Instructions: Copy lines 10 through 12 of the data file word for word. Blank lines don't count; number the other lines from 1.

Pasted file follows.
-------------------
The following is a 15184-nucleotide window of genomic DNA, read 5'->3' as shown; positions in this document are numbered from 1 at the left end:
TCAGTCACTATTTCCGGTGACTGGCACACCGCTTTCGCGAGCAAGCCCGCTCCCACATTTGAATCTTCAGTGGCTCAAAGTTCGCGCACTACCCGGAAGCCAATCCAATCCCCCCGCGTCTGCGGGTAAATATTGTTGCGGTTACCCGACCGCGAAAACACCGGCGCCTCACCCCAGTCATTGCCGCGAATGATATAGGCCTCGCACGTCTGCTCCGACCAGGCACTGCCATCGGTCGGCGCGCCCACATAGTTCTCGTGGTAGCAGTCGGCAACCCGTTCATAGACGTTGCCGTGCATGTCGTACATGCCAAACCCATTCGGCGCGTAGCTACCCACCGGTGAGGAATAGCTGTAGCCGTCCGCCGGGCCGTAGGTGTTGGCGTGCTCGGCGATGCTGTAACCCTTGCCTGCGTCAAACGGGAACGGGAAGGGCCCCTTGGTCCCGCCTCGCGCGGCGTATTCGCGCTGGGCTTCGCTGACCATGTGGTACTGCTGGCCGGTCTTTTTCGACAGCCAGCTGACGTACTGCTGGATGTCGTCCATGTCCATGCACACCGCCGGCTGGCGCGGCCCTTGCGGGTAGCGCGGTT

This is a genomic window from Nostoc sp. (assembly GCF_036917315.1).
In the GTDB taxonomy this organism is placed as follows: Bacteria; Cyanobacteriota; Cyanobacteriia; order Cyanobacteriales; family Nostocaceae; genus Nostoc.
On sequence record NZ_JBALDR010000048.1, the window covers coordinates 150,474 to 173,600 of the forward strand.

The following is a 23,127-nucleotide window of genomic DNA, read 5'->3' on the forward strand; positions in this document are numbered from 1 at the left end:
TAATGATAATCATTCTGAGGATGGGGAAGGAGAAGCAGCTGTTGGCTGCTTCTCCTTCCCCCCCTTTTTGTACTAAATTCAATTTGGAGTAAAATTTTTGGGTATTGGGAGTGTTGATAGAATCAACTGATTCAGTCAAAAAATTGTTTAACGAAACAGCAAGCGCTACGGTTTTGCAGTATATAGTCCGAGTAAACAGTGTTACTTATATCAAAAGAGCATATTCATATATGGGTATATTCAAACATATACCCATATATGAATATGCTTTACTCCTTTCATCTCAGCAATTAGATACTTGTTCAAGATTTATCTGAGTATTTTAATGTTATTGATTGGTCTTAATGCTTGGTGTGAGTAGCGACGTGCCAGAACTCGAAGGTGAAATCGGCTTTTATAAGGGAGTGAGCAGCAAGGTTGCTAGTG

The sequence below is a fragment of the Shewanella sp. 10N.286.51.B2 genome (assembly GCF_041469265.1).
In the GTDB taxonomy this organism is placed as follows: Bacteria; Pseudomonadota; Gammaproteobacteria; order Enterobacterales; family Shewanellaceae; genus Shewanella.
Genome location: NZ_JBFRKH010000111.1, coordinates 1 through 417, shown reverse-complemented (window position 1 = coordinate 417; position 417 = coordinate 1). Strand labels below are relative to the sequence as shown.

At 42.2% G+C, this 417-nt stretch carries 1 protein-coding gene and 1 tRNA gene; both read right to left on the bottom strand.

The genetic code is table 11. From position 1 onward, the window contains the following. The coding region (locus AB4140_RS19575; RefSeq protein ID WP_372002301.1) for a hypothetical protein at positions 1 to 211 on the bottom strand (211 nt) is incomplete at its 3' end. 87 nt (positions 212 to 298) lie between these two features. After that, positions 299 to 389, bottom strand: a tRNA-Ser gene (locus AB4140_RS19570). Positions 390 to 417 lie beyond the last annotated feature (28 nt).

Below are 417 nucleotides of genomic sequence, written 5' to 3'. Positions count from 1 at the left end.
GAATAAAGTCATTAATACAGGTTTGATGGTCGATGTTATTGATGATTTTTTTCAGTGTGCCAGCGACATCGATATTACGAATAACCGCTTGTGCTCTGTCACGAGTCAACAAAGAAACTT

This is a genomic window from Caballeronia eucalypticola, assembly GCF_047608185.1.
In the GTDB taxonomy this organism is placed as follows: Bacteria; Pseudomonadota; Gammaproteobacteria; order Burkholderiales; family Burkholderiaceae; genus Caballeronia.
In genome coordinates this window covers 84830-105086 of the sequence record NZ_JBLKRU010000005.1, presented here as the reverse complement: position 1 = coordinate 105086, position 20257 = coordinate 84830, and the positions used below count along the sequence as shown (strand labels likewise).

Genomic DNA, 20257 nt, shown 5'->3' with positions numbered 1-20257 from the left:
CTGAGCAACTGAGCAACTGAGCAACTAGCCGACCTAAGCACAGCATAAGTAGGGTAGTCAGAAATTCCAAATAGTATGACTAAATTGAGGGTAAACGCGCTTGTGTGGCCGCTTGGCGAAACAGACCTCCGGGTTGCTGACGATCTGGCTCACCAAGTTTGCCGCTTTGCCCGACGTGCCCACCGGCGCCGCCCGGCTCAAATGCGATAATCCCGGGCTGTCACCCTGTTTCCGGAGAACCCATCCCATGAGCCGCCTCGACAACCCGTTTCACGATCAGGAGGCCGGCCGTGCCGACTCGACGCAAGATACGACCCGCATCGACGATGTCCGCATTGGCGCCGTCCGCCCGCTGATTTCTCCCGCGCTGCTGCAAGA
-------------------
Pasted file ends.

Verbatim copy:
Genome location: NZ_JBFRKH010000111.1, coordinates 1 through 417, shown reverse-complemented (window position 1 = coordinate 417; position 417 = coordinate 1). Strand labels below are relative to the sequence as shown.

At 42.2% G+C, this 417-nt stretch carries 1 protein-coding gene and 1 tRNA gene; both read right to left on the bottom strand.

The genetic code is table 11. From position 1 onward, the window contains the following. The coding region (locus AB4140_RS19575; RefSeq protein ID WP_372002301.1) for a hypothetical protein at positions 1 to 211 on the bottom strand (211 nt) is incomplete at its 3' end. 87 nt (positions 212 to 298) lie between these two features. After that, positions 299 to 389, bottom strand: a tRNA-Ser gene (locus AB4140_RS19570). Positions 390 to 417 lie beyond the last annotated feature (28 nt).